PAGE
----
The German government shelved taxpayer-funded antigen tests on October 11th, saying it could no longer justify the free tests now that everyone has been offered a Covid vaccine. It was also hoped that getting rid of free tests would encourage more people to get vaccinated. 

The move meant people have had to pay a fee for tests out of their own pocket – and it has particularly impacted unvaccinated people who need to show proof of a negative Covid-19 test to access many indoor public facilities in Germany like eating indoors at a restaurant. 

READ MORE: 

But due to the rise in Covid infections in Germany, free antigen tests are set to return. 

According to a draft regulation by the outgoing federal Health Minister Jens Spahn (CDU), the aim is to encourage people to get tested who may be avoiding tests for financial reasons, DPA learned from government sources on Wednesday.

Reports by German media said the new regulation is to come into force as early as next week.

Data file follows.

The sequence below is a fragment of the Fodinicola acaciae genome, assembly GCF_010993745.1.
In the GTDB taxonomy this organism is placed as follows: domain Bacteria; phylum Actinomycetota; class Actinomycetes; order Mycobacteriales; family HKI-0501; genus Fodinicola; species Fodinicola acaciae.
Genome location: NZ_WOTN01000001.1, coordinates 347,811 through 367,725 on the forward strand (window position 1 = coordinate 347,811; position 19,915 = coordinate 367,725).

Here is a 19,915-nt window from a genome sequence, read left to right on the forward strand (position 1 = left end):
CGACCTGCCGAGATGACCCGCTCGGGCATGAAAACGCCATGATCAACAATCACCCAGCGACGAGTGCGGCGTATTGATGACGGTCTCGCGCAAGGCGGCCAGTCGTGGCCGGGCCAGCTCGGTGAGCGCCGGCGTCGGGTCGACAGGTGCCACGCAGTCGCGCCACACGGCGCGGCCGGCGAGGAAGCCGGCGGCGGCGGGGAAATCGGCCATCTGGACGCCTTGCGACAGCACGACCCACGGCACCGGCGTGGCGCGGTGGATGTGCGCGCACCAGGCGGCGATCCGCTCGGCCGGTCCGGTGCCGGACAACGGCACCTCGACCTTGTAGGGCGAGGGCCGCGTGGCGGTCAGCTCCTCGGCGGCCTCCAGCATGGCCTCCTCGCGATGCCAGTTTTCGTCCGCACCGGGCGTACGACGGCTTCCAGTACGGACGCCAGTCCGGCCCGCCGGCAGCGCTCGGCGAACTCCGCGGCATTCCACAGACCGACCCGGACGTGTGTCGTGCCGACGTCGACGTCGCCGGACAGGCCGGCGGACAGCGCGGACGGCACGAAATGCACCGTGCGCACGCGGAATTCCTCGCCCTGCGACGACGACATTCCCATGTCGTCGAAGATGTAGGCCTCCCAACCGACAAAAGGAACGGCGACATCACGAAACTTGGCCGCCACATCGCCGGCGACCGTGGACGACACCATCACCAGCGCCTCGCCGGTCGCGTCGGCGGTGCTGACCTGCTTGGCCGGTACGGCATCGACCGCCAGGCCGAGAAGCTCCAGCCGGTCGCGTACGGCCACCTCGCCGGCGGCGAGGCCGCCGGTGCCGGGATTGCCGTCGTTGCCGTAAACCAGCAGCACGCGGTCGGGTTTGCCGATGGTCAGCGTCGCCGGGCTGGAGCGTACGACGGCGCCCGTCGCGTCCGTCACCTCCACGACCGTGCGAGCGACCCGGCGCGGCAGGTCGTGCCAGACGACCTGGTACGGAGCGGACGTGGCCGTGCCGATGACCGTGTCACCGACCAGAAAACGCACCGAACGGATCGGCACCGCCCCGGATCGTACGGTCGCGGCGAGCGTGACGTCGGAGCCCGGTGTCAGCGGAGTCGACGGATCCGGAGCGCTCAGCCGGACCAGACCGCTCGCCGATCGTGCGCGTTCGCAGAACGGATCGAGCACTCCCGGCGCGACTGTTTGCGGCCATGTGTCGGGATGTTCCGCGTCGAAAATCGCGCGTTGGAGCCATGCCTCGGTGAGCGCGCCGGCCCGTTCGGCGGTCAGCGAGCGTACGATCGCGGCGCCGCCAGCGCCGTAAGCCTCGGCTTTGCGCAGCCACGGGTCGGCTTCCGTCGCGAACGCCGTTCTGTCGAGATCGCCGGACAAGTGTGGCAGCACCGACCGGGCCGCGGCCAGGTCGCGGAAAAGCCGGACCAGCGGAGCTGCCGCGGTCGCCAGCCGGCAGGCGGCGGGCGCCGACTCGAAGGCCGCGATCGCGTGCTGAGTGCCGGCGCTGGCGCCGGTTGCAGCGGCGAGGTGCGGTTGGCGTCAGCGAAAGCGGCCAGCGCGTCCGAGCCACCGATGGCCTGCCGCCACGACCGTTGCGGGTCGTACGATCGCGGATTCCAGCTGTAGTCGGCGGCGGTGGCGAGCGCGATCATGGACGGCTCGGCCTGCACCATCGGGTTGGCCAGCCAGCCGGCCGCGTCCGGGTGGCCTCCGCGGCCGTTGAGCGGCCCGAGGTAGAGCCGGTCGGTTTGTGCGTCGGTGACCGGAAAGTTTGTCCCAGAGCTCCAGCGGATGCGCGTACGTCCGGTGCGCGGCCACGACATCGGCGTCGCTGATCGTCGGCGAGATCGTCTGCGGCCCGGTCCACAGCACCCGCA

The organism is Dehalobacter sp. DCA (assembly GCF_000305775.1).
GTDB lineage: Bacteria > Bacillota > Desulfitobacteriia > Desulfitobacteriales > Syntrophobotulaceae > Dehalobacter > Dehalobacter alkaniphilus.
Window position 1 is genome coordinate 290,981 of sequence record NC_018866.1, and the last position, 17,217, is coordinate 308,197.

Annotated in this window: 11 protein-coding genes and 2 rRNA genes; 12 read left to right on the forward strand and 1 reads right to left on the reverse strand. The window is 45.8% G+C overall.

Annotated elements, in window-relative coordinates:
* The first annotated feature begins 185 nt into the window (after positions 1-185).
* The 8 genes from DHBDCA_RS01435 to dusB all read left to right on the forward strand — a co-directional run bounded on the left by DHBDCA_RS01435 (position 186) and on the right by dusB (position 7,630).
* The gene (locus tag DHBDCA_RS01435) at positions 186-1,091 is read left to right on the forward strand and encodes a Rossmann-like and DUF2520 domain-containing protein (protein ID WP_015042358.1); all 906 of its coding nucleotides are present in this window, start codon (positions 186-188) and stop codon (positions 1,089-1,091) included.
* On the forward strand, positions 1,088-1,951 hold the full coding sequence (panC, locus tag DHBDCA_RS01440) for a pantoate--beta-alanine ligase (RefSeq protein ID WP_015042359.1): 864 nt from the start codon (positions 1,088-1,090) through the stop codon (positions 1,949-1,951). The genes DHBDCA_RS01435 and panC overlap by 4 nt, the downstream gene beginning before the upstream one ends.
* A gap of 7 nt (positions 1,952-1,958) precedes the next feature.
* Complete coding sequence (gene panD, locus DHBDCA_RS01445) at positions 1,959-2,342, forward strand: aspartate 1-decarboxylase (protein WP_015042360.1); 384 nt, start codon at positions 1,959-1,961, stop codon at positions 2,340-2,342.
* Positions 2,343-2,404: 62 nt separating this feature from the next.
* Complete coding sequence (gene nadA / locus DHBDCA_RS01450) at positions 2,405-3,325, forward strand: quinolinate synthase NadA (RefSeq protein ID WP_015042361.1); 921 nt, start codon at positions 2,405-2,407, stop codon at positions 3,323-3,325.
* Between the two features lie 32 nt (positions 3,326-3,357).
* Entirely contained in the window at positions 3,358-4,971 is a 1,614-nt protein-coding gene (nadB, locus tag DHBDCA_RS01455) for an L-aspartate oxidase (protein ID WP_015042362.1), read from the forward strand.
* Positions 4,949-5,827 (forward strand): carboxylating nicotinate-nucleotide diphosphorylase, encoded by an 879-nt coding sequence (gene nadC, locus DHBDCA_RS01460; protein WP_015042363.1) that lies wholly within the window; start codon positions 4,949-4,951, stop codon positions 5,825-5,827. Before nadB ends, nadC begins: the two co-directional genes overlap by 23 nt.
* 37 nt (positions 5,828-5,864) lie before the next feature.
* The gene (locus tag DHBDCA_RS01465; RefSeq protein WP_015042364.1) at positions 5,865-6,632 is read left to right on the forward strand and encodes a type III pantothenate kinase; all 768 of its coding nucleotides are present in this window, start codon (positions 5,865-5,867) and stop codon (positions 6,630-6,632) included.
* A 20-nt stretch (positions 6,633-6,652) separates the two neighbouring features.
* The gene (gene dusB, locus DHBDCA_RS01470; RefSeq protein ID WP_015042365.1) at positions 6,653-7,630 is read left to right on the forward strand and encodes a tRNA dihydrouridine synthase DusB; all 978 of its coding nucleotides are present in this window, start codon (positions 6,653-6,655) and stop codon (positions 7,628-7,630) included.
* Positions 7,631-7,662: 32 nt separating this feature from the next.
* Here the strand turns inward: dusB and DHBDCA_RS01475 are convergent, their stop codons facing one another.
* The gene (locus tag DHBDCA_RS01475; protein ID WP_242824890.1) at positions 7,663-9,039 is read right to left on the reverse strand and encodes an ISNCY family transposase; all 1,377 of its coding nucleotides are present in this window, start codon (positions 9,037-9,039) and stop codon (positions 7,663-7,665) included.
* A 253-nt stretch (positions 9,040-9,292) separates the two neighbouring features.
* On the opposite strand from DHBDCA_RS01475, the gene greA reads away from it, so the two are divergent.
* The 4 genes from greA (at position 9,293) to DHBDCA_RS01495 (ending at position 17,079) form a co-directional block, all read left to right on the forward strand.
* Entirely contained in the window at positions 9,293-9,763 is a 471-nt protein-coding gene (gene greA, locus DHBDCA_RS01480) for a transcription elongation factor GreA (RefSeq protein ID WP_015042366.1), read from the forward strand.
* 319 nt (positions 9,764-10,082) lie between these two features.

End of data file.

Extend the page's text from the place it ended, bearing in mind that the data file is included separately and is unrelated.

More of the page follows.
Everyone in Germany will then be entitled to at least one free Schnelltest a week.

The draft reportedly states that vaccinated people are also encouraged to get tested because they can get Covid-19 “and thus pose a risk, especially to vulnerable groups of people”.

Current rapid test providers across Germany can continue to operate. But the government draft says only medical supply stores (like pharmacies) and drugstores will be commissioned to provide tests in future. 

The aim is to prevent pop-up test stations which have previously appeared when tests were free. 

Earlier this week, coalition parties in talks to form a new government said free access to rapid tests should be brought back.

It comes after top German virologist Christian Drosten said the country needed tough contact restrictions to prevent at least 100,000 deaths.

“We have a real emergency situation now,” he said. “We need to do something immediately.”